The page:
By Jane E. Herman
According to Jewish tradition, Beit Shammai (the House of Shammai) and Beit Hillel (the House of Hillel) disagreed about everything—including how to light the hanukkiyah, the Hanukkah menorah. Beit Shammai proposed that we begin with all eight candles lit and decrease the light by one candle each night. Beit Hillel, of course, proposed just the opposite—that we begin with one candle lit and increase the light by one candle each night until the entire hanukkiyah is aglow.
Today, we follow Beit Hillel’s directive when lighting the hanukkiyah—except when we don’t! With Hanukkah arriving tomorrow night and in the spirit of Beit Shammai’s charge, we’re pleased to bring you eight bright lights from the field—individuals who, in recent months or over the long-term, have provided remarkably dedicated service to their own JCC, the movement, and the Jewish community, demonstrating a deep commitment to building and strengthening Jewish life in JCCs throughout North America.
Colonel Yaakov B. Bindell, the highest ranking Jewish military chaplain in the Air National Guard and the first also to serve as deputy director of its Chaplain Corps, helps to equip and train 600 Chaplain Corps personnel serving in 90 wings and supporting 107,000 airmen. He advises senior leaders about matters including religious freedom, accommodation, programming, readiness, and more. “As the pandemic continues to rage and demands are placed on guard units to care for and protect civilians,” says Rabbi Irving Elson, vice president and director of JWB Jewish Chaplains Council®, a signature program of JCC Association of North America, “Colonel Bindell’s efforts to train others to create meaningful Jewish life, fulfill spiritual needs, and combat loneliness and isolation among airmen is more critical than ever.”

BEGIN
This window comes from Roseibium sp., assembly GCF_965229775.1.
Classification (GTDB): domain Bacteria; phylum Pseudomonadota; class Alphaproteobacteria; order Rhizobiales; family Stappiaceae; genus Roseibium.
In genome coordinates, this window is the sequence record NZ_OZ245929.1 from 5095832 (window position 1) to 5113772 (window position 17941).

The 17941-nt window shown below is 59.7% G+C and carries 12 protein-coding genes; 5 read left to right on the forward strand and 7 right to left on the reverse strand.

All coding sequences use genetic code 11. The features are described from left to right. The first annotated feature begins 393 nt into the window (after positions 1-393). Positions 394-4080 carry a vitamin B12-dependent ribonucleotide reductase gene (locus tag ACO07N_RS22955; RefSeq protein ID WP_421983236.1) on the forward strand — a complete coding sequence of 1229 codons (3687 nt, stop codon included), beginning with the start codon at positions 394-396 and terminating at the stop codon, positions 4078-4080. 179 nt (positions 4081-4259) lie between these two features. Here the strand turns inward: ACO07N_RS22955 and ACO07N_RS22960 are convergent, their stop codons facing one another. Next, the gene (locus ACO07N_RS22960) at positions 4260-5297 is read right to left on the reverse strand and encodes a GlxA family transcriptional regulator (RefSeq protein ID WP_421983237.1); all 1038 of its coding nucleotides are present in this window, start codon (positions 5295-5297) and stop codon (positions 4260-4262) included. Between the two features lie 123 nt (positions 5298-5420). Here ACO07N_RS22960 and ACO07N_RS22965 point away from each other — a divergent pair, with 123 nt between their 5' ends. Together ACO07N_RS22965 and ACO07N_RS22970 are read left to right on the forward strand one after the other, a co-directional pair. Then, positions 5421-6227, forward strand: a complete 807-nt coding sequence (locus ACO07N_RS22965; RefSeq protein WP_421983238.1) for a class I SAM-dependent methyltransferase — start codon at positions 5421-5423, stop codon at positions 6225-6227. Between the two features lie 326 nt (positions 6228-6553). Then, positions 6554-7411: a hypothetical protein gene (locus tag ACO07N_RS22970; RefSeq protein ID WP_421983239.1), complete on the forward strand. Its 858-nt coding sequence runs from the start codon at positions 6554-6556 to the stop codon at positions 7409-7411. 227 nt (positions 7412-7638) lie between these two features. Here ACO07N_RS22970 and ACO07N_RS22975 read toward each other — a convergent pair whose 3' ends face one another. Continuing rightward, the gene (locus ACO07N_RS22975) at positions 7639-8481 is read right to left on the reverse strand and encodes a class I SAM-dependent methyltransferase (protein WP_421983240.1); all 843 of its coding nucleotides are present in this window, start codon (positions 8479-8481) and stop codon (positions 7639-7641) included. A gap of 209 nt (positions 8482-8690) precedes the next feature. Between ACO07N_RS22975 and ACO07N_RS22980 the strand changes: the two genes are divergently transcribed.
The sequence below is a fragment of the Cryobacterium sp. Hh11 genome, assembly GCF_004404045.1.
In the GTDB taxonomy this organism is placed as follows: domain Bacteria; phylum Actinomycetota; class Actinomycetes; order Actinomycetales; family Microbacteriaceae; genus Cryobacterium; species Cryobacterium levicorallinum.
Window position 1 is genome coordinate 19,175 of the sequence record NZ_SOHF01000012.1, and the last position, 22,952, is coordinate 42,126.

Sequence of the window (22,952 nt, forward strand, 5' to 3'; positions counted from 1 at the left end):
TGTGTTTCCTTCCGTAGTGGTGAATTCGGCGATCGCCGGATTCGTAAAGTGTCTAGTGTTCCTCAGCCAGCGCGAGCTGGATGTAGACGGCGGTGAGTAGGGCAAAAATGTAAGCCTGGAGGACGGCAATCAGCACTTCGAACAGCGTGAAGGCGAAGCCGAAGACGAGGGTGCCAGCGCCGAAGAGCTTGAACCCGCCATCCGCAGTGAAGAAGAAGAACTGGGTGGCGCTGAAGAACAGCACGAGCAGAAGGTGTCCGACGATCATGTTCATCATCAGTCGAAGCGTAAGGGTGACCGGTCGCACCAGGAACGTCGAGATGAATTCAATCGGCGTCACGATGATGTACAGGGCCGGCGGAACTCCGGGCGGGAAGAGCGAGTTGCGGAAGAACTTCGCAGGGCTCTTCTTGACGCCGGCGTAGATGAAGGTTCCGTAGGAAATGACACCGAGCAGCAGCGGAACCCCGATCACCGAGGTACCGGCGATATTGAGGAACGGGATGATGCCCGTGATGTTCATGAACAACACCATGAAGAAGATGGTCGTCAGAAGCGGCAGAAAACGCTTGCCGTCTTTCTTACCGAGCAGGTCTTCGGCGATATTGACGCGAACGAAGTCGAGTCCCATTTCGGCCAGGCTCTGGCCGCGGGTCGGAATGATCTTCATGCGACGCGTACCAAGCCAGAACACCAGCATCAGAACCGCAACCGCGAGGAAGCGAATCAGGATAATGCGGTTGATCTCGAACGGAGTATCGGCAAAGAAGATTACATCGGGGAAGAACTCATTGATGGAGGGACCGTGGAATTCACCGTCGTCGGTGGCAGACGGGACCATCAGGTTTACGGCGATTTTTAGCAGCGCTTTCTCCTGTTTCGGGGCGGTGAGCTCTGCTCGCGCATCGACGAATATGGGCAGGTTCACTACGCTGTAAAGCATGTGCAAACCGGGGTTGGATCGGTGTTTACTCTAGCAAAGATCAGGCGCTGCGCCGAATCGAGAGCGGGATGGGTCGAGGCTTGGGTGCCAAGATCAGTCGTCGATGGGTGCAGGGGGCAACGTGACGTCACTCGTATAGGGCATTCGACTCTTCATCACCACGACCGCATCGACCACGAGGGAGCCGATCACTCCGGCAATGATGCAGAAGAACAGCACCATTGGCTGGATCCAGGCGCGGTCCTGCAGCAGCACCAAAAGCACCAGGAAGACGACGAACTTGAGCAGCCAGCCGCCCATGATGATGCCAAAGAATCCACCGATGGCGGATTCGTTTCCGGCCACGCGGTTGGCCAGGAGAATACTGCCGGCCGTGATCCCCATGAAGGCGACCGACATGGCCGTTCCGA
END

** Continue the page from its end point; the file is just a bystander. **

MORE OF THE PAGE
Mae Eng is back at the front desk at the Riverdale Y in Bronx, New York, after being furloughed when the Y closed last spring because of the pandemic. At the same time, community volunteers began packaging and delivering meals to seniors at home—and Mae was among them. She quickly became the lead volunteer coordinator because she saw a need and took action despite a lack of funding for the position. She loved the work and made a huge difference in the process. Even now, she continues to help out with the meals because she is so committed to the program. “That’s who Mae is,” says Deann Forman, executive director of the Riverdale Y, “a gem in our community who embodies what it means to give back.”
Gina Goldman, director of adult services at JCC MetroWest in West Orange, New Jersey, is lively, thoughtful, and compassionate in tirelessly enhancing seniors’ quality of life, which is more critical now than ever. “Singlehandedly,” says Sharon Gordon, the JCC’s chief program officer, “Gina taught hundreds of seniors, some well into their 90s, to use Zoom, giving them access to socialization, recreation, and cognitive stimulation.” One of those seniors, 93-year-old Mitzi, says: “There are not enough words to express my appreciation for your mission to keep us all connected. It is certainly helping me get through each day.” The daughter of another senior concurs: “Gina is an incredible asset, and my mother and our family appreciate her so very much.”